In Part 1, we explored probability by calculating our chances of finding Rivendare’s Deathcharger in World of Warcraft’s Stratholme dungeon, and explored the binomial distribution. Now, we’ll use simulations to test the ‘theoretical’ distribution we generated, and take a look at the expected number of failures before a successful mount drop using the geometric distribution.

To recap, the probability mass function (PMF) for a binomial distribution is given as

Since Rivendare’s Deathcharger (or, more specifically, the Deathcharger’s Reins items which grants this mount) drops at a rate of 0.8% (or 1/125), if we did 125 runs of the dungeon, we can find the probability of seeing the mount drop over that many runs by subtracting the PMF, where k equals 0, from 1. As it happens, we have a 63.4% chance of seeing the mount at least once over 125 dungeon runs. If we plot our probability for each potential value of k (0 through 125), we get a graph that looks like this:

Note that this graph is truncated, as there’s little value in visualizing a distribution tail of over one hundred near-zero probabilities.

Since this graph is generated with an equation, and not actual dungeon runs, we might call it ‘theoretical’ instead of real. It’s relying on the law of large numbers; the more dungeon runs we complete, the closer a distribution based on real dungeon runs should match our theoretical one. What if we use real data?

Now, I’m not going to load up WoW and run Stratholme over and over again. I’ve done that enough in the past (Cat Druid, for speed, stealth, and AoE spam when necessary, is a good way to go about it, but you’ll hit the hourly 10 instance cap in about 40 minutes). And since the characteristics of the dungeon are known, we **know** the mount drop should follow a binomial distribution. From past data collection efforts, we know with reasonable certainty the drop rate is 1/125. We know there are only two outcomes, success or failure. We know the probability for each run is constant and independent, because other drop mechanics were not introduced until later parts of the game. In other words, simulating real data in this case is pretty easy. If our probability were 0.5, we could simulate dungeon runs by flipping a coin over and over again. However, we’ll have a lot of trouble finding a (real) coin that only lands on heads once every 125 flips.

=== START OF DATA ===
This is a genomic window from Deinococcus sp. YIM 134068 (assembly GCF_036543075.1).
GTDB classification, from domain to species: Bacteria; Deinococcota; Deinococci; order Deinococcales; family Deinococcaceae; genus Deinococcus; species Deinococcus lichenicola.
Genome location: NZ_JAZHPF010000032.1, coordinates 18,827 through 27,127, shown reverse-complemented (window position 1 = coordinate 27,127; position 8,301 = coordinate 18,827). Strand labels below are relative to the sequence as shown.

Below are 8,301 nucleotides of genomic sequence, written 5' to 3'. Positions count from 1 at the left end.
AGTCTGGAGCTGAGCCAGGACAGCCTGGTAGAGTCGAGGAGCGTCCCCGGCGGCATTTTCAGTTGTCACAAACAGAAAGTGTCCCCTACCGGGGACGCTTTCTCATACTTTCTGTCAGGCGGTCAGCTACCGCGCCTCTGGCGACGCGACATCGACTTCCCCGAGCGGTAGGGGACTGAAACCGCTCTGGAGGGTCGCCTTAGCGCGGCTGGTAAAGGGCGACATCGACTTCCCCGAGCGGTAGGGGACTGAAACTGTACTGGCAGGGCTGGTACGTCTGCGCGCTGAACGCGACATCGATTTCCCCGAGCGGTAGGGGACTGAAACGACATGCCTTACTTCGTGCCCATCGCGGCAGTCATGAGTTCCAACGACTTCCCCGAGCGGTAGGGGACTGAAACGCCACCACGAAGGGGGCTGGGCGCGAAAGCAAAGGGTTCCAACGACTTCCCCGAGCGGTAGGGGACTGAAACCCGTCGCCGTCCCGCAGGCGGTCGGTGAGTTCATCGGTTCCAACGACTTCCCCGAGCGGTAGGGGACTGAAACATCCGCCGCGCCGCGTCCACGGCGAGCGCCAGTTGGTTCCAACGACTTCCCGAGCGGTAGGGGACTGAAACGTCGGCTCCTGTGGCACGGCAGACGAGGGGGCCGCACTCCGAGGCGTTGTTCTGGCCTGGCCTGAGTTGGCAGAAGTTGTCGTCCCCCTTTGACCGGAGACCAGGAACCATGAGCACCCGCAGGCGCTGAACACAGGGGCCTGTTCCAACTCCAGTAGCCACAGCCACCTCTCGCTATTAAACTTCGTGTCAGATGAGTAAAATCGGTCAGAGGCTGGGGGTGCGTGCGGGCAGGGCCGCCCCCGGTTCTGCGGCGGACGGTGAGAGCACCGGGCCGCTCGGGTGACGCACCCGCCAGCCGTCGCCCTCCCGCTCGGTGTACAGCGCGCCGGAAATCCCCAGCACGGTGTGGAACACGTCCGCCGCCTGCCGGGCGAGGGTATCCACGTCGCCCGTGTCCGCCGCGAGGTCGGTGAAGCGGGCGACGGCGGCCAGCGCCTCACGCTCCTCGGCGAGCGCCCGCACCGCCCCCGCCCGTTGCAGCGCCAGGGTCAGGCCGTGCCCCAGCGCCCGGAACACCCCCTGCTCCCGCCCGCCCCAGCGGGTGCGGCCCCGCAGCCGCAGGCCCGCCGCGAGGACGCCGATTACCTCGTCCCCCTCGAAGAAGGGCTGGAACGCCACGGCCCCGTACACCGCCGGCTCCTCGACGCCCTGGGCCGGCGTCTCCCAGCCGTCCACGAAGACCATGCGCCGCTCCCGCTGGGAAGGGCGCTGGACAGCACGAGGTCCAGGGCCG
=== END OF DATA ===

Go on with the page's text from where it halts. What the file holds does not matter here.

If we pop open the Python shell, the `random`

module can give us such a coin:

```
import random
random.randint(1, 125)
```

This returns an integer between (and including) 1 and 125. If we say a value of 125 is a success, we can simulate dungeon runs over and over by repeating `random.randint(1, 125)`

. We could write a loop to repeat this line 125 times, or to keep going until we get a value of 125. In Python 3.6 or later, we can use `choices()`

to make this easier.

```
import random
sum(random.choices([0, 1], [0.992, 0.008], k = 125))
```

Here we define two choices, 0 for failure and 1 for success, and weight them appropriately (99.2% chance of failure, 0.8% chance of success). Our sample size is k, set to 125, meaning we generate 125 trials. This returns a list of 125 ones and zeros. I’m using `sum()`

to add up the list and see how many successes we get in 125 runs (usually returning 0, 1, 2, or sometimes 3). So, we have a customizable random number generator at our fingertips with which we can generate binomial simulations quickly, writing right into a shell! If you remember the random module’s functions and arguments, it’s as quick as opening Windows’ calculator app.

Of course, R has this functionality built in too. The `rbinom()`

function allows us to iterate something like our Python simulation many times:

```
rbinom(10, 125, 0.008)
```

This piece of code essentially runs 10 players through our dungeon 125 times, with a success probability of 0.008. It’s the equivalent of running our Python code through a for loop in `range(0, 9)`

. The output is a list with ten numbers denoting the number of successes:

1 0 2 0 0 1 1 2 0 2

So, four players didn’t see the mount drop, and 6 saw it drop at least once, which roughly corresponds with our 63.4% figure. As long as we’re not trying to run the simulation on a toaster, it’s easy to scale up, too:

```
rbinom(1000, 125, 0.008)
```

Output: